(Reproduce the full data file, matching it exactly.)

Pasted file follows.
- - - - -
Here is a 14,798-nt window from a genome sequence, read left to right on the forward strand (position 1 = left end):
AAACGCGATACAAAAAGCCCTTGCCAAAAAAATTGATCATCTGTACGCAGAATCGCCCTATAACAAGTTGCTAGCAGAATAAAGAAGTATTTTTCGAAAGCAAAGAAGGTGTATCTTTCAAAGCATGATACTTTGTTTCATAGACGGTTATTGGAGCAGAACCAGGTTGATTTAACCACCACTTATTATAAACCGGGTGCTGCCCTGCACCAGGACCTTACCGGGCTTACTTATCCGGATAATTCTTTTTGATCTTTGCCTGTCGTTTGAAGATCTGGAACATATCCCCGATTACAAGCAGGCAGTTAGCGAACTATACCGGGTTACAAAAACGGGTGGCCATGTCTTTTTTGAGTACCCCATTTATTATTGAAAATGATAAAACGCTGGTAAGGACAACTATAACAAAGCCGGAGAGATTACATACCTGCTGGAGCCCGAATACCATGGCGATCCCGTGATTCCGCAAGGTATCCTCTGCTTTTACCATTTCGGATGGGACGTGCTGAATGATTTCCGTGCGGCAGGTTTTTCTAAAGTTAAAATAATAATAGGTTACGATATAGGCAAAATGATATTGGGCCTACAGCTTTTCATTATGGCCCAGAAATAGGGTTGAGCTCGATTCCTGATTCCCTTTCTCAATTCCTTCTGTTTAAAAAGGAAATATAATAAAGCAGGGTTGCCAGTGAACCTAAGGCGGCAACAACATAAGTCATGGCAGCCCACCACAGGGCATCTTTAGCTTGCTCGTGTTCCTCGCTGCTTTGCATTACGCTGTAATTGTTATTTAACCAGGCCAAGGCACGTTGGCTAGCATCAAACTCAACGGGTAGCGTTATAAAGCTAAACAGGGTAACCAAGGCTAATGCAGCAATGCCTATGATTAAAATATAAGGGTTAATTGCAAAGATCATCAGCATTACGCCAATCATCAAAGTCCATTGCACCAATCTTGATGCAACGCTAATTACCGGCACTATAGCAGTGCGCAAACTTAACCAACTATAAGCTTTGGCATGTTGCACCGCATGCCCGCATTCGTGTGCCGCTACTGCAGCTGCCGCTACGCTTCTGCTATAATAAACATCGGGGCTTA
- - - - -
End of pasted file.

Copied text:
Here is a 14,798-nt window from a genome sequence, read left to right on the forward strand (position 1 = left end):
AAACGCGATACAAAAAGCCCTTGCCAAAAAAATTGATCATCTGTACGCAGAATCGCCCTATAACAAGTTGCTAGCAGAATAAAGAAGTATTTTTCGAAAGCAAAGAAGGTGTATCTTTCAAAGCATGATACTTTGTTTCATAGACGGTTATTGGAGCAGAACCAGGTTGATTTAACCACCACTTATTATAAACCGGGTGCTGCCCTGCACCAGGACCTTACCGGGCTTACTTATCCGGATAATTCTTTTTGATCTTTGCCTGTCGTTTGAAGATCTGGAACATATCCCCGATTACAAGCAGGCAGTTAGCGAACTATACCGGGTTACAAAAACGGGTGGCCATGTCTTTTTTGAGTACCCCATTTATTATTGAAAATGATAAAACGCTGGTAAGGACAACTATAACAAAGCCGGAGAGATTACATACCTGCTGGAGCCCGAATACCATGGCGATCCCGTGATTCCGCAAGGTATCCTCTGCTTTTACCATTTCGGATGGGACGTGCTGAATGATTTCCGTGCGGCAGGTTTTTCTAAAGTTAAAATAATAATAGGTTACGATATAGGCAAAATGATATTGGGCCTACAGCTTTTCATTATGGCCCAGAAATAGGGTTGAGCTCGATTCCTGATTCCCTTTCTCAATTCCTTCTGTTTAAAAAGGAAATATAATAAAGCAGGGTTGCCAGTGAACCTAAGGCGGCAACAACATAAGTCATGGCAGCCCACCACAGGGCATCTTTAGCTTGCTCGTGTTCCTCGCTGCTTTGCATTACGCTGTAATTGTTATTTAACCAGGCCAAGGCACGTTGGCTAGCATCAAACTCAACGGGTAGCGTTATAAAGCTAAACAGGGTAACCAAGGCTAATGCAGCAATGCCTATGATTAAAATATAAGGGTTAATTGCAAAGATCATCAGCATTACGCCAATCATCAAAGTCCATTGCACCAATCTTGATGCAACGCTAATTACCGGCACTATAGCAGTGCGCAAACTTAACCAACTATAAGCTTTGGCATGTTGCACCGCATGCCCGCATTCGTGTGCCGCTACTGCAGCTGCCGCTACGCTTCTGCTATAATAAACATCGGGGCTTA